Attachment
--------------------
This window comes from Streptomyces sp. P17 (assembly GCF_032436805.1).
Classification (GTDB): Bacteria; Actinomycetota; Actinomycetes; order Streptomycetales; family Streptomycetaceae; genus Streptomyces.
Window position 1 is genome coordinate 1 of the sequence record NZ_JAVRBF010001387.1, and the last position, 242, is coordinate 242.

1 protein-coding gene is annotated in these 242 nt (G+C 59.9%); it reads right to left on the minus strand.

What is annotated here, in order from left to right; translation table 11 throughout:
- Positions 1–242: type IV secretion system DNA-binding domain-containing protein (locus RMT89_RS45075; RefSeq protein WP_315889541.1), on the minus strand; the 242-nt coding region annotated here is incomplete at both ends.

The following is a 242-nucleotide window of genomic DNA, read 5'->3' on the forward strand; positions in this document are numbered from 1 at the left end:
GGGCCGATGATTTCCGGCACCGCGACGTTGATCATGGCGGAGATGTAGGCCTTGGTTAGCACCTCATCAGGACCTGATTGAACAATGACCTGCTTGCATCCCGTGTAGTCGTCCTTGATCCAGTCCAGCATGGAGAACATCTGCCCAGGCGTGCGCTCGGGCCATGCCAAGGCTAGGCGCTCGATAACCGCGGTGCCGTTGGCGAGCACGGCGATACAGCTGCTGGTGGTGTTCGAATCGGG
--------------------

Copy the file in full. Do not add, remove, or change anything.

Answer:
This window comes from Streptomyces sp. P17 (assembly GCF_032436805.1).
Classification (GTDB): Bacteria; Actinomycetota; Actinomycetes; order Streptomycetales; family Streptomycetaceae; genus Streptomyces.
Window position 1 is genome coordinate 1 of the sequence record NZ_JAVRBF010001387.1, and the last position, 242, is coordinate 242.

1 protein-coding gene is annotated in these 242 nt (G+C 59.9%); it reads right to left on the minus strand.

What is annotated here, in order from left to right; translation table 11 throughout:
- Positions 1–242: type IV secretion system DNA-binding domain-containing protein (locus RMT89_RS45075; RefSeq protein WP_315889541.1), on the minus strand; the 242-nt coding region annotated here is incomplete at both ends.

The following is a 242-nucleotide window of genomic DNA, read 5'->3' on the forward strand; positions in this document are numbered from 1 at the left end:
GGGCCGATGATTTCCGGCACCGCGACGTTGATCATGGCGGAGATGTAGGCCTTGGTTAGCACCTCATCAGGACCTGATTGAACAATGACCTGCTTGCATCCCGTGTAGTCGTCCTTGATCCAGTCCAGCATGGAGAACATCTGCCCAGGCGTGCGCTCGGGCCATGCCAAGGCTAGGCGCTCGATAACCGCGGTGCCGTTGGCGAGCACGGCGATACAGCTGCTGGTGGTGTTCGAATCGGG